Representative pictures of E-face-associated tight junctions in cultured endothelial cells. Primary cultures of brain endothelial cells (a) cocultured with rat astroglial cells (b) or treated with forskolin plus the phoshodiesterase inhibitor (c): the tight junction complexity is increased. (d) Primary cultures of brain endothelial cells treated with phorbol ester: very low tight junction complexity. Bar, 0.1 μm.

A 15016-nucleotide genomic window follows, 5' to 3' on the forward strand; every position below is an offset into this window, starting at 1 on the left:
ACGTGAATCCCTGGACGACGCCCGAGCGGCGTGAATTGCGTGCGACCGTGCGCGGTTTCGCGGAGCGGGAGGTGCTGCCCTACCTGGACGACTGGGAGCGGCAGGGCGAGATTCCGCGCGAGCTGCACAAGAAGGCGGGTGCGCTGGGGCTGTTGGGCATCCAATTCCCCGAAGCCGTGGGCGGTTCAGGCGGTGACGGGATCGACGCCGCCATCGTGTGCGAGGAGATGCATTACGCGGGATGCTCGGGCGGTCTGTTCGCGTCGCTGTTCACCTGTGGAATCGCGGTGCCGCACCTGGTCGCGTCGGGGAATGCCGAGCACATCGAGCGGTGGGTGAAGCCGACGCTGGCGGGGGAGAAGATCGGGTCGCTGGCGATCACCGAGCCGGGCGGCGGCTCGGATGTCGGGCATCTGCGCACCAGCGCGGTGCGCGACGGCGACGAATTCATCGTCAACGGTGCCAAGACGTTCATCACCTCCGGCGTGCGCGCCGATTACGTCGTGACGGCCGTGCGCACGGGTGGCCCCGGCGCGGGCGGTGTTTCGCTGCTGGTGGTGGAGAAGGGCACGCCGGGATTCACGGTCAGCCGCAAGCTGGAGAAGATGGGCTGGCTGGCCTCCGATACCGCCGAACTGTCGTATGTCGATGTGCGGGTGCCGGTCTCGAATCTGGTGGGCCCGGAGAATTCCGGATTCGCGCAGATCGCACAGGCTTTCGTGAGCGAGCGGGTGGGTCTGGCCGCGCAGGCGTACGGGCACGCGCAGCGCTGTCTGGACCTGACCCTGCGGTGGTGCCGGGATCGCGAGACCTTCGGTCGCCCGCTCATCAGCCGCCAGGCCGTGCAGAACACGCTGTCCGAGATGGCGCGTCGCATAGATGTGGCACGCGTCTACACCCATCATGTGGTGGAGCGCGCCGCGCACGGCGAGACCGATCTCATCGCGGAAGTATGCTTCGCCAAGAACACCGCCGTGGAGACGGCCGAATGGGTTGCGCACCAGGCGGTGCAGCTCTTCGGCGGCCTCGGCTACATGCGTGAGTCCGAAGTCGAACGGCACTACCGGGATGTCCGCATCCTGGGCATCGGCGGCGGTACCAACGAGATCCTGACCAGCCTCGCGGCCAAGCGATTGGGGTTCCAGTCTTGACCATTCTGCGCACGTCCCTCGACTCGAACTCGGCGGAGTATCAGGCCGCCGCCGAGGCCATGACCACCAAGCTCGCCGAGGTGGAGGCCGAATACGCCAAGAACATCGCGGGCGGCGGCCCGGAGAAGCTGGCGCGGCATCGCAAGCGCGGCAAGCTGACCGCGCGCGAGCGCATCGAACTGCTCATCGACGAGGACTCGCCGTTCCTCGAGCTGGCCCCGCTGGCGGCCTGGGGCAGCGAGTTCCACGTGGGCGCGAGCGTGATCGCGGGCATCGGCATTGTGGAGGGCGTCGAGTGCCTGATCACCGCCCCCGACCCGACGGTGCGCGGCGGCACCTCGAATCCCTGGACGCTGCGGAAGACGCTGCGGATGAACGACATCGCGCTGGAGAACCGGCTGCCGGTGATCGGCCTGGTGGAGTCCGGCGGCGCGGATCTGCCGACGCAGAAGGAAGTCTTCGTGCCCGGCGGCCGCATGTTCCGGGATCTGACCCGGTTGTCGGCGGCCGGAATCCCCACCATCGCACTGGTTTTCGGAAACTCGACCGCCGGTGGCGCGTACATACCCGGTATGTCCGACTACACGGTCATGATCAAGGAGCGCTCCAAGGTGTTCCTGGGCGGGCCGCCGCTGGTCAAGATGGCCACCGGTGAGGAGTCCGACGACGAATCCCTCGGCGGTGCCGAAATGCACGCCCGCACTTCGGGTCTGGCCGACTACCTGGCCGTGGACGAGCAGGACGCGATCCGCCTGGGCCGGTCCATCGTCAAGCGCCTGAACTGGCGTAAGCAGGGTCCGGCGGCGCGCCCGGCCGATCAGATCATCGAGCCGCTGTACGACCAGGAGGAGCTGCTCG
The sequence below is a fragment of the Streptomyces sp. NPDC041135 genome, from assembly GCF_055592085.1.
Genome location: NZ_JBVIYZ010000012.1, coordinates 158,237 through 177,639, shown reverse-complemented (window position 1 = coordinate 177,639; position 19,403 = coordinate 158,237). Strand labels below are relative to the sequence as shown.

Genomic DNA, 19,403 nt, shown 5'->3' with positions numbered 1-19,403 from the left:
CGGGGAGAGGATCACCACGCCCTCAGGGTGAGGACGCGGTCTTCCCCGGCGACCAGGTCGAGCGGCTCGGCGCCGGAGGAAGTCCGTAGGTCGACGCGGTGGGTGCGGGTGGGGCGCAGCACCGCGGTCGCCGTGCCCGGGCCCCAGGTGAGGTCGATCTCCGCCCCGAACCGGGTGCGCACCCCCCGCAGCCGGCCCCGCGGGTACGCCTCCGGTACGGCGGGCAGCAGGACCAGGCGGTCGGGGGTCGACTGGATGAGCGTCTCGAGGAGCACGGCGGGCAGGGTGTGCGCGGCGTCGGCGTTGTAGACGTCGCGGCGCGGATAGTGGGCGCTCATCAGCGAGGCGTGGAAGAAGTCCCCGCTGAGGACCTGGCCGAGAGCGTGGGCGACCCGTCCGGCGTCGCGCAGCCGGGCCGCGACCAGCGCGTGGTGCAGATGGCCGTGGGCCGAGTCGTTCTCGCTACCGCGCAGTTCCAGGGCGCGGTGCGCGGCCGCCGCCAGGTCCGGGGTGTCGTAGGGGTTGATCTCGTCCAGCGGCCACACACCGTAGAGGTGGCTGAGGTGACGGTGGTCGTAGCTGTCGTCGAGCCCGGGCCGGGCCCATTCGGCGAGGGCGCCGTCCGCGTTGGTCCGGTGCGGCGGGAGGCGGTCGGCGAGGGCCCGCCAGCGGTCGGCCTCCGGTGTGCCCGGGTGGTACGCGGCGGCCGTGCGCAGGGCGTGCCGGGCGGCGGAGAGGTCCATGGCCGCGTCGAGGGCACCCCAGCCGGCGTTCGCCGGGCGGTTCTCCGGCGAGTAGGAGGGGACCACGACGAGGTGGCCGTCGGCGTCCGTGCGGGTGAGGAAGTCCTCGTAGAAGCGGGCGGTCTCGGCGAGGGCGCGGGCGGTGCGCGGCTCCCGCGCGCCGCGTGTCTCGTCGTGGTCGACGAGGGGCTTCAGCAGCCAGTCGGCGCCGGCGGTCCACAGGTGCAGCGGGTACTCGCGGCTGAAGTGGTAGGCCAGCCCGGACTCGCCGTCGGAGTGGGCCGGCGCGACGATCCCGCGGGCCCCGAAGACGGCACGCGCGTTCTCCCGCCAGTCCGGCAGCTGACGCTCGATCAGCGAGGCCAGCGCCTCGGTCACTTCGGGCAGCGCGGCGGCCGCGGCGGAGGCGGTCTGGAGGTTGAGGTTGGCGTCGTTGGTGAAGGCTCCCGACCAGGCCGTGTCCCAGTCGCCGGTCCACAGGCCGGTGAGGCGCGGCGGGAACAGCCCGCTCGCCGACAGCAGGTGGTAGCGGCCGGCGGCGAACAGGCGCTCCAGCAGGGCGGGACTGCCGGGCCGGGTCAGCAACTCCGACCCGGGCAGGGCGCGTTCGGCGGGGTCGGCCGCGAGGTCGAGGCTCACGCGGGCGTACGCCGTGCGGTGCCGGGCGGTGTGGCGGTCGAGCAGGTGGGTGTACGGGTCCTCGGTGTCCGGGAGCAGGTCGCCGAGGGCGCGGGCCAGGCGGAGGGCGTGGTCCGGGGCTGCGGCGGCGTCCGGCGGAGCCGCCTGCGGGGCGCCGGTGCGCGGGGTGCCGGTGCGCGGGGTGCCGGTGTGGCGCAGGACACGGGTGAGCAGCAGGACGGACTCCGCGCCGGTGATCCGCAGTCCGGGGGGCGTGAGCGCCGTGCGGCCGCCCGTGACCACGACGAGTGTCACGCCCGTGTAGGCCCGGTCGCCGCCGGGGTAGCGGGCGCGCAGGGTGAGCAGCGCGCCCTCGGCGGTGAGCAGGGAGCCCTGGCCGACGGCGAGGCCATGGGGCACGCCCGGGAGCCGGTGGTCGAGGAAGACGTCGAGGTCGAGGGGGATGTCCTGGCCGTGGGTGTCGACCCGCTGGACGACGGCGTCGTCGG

Endothelial tight junctions switch from P-face to E- face in culture